Notes that Work

Get the most out of your classes by perfecting your note-taking skills. Whether you’re recording key lecture points or jotting down important facts from your textbook, it’s up to you to develop a method that works for you. When it is crunch-time for mid-terms and finals, you’ll be glad you did.

Get the most out of your classes by perfecting your note-taking skills. Whether you’re recording key lecture points or jotting down important facts from your textbook, it’s up to you to develop a method that works for you. When it is crunch-time for mid-terms and finals, you’ll be glad you did.
Here are some tips to make sure you are getting the most out of your notes.

Come to class prepared

To help keep your notes organized, it’s a good idea to have either a 3-ring binder or a notebook for each class. Using a binder allows you to easily add material like handouts, homework and returned tests. If you prefer, go paperless and use a laptop or tablet to take notes, just make sure you are charged up and ready for class. Also, consider keeping highlighters or Post-it® flags nearby to point out important concepts.

What to write down

  • Dates of events: Writing down dates will help you to create a chronology, putting things in order according to when they happened and understand the context of an event.
  • Names of people: Being able to link names with key ideas helps you to recall important concepts later.
  • Theories: Any statement of a theory should be recorded — theories are the main points of most classes.
  • Definitions: Any word that you are unfamiliar with should be looked up and notated.
  • Images and exercises: Whenever an image is used to illustrate a point, or when an in-class exercise is performed, jot down a few words to record the experience.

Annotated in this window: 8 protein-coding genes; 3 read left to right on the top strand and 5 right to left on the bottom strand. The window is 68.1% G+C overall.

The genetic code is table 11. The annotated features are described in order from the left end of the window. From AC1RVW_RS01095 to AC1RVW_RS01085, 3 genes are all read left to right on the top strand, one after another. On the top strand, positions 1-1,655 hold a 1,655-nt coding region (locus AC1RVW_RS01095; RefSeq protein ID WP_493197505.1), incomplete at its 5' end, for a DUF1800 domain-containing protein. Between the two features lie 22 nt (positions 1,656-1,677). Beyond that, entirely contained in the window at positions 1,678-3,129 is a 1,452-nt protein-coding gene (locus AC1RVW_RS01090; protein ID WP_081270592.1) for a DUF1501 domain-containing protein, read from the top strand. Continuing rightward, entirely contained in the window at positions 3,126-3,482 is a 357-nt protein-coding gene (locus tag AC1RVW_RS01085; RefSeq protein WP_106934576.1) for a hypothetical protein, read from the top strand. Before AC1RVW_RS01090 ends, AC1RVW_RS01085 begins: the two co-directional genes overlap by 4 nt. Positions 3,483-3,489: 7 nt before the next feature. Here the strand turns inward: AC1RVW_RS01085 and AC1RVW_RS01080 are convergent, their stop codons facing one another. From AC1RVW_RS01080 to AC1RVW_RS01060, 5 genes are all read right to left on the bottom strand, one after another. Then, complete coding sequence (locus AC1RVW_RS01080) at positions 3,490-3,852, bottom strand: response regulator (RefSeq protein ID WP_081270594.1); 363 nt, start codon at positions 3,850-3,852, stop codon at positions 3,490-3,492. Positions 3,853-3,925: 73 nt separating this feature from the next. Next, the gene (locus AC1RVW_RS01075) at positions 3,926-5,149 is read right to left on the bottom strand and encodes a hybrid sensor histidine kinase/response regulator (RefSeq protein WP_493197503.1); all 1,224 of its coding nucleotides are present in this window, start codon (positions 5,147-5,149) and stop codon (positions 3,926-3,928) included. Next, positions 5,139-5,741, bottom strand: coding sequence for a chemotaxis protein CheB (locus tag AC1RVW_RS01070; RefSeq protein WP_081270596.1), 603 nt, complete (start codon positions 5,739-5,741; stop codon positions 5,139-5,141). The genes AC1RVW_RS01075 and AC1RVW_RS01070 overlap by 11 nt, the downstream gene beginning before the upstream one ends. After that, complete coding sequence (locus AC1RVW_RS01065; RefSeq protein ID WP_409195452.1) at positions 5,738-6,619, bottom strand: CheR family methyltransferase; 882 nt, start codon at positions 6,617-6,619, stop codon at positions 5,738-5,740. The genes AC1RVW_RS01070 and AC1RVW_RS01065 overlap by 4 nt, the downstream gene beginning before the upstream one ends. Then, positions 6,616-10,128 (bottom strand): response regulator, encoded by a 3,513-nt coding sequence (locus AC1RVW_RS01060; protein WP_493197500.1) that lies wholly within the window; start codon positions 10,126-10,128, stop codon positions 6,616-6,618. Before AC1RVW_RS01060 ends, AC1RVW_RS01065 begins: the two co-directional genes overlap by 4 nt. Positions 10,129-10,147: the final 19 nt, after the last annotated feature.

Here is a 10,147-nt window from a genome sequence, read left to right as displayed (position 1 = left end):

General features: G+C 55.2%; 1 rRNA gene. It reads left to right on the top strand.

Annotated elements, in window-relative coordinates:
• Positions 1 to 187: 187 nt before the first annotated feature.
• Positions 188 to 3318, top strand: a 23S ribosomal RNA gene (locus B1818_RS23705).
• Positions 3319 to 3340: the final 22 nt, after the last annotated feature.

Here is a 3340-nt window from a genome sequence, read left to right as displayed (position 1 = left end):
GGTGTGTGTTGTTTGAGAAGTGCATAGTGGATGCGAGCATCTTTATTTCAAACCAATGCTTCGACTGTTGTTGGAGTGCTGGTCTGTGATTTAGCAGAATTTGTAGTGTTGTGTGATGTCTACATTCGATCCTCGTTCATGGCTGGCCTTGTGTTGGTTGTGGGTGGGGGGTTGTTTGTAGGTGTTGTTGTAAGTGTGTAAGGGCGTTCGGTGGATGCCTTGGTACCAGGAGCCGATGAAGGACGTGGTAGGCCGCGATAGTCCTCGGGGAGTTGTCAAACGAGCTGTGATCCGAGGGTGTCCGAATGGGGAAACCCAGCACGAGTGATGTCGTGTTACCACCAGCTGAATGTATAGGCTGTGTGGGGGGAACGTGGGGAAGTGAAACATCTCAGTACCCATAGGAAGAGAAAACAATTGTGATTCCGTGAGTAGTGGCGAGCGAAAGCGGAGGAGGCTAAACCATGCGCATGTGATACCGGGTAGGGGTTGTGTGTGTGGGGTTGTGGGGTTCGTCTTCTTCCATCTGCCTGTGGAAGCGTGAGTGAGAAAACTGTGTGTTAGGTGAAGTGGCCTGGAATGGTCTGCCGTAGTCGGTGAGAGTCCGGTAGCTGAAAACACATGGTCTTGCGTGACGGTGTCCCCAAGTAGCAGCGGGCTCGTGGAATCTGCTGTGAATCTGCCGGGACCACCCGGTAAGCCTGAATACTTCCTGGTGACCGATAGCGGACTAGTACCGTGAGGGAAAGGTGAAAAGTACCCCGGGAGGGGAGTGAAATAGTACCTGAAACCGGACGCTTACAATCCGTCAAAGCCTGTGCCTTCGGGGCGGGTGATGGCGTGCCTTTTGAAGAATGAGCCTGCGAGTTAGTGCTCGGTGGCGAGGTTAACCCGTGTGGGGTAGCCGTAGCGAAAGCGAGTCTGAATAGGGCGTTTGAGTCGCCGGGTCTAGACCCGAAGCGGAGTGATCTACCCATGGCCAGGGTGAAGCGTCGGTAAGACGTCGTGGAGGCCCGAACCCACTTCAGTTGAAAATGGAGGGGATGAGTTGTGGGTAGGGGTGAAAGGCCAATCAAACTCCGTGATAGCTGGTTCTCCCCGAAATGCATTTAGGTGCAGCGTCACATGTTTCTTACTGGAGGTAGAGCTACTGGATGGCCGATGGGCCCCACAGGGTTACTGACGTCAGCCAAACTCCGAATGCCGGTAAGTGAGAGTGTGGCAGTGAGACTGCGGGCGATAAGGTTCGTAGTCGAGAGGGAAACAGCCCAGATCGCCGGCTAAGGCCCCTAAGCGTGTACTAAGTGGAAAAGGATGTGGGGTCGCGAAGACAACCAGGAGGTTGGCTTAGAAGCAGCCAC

• Other stuff: If your instructor writes something down, says “this is important” or “you need to understand this,” be sure to note it in some way because you’ll likely see it again. Pay attention to other student’s comments, too — try to capture and summarize comments that add to your understanding.
  • Your own questions: Come to class with notations about concepts you do not understand so you can ask the professor later. Make sure to record your own questions about the material as they occur to you.

Note Taking Techniques

There are several different ways to take notes; however, there are a few tried and true principals that remain the core of good note taking techniques.

Outlining is an effective way to create a hierarchy of concepts and to take notations from books.
HBTA-Outlining
Mind Mapping may be a way to get the most out of class discussions or lectures. They are more fluid and do not follow a strict format. You can go back after the fact and organize the ideas in a more structured layout after you write down all the needed notes.

HBTA-MindMapping

The Cornell Note system seems to be the new favorite way of taking notes. It is perfect for showing where to get more defined notes by reviewing key concepts and after you take your notes, you go back, review and come up with a summary.

HBTA-CornellNotes

No matter how you like to note your ideas in class, you should see that doing so will better you knowledge of the material to ensure you get the most of you classes. What is your favorite note taking techniques? Share in the comments blow.
Sources:

  • “Taking Notes: 5 College Success Tips.” Jerzs Literacy Weblog. 29 Aug. 2012. Web. 18 Sept. 2015.
  • “Note Taking/Outline Format.” – Wikibooks, Open Books for an Open World. Web. 18 Sept. 2015.
  • “Mind Map Notes.” Mind Map Notes. Web. 18 Sept. 2015.
  • “Cornell Notes.” Wikipedia. Wikimedia Foundation. Web. 18 Sept. 2015.

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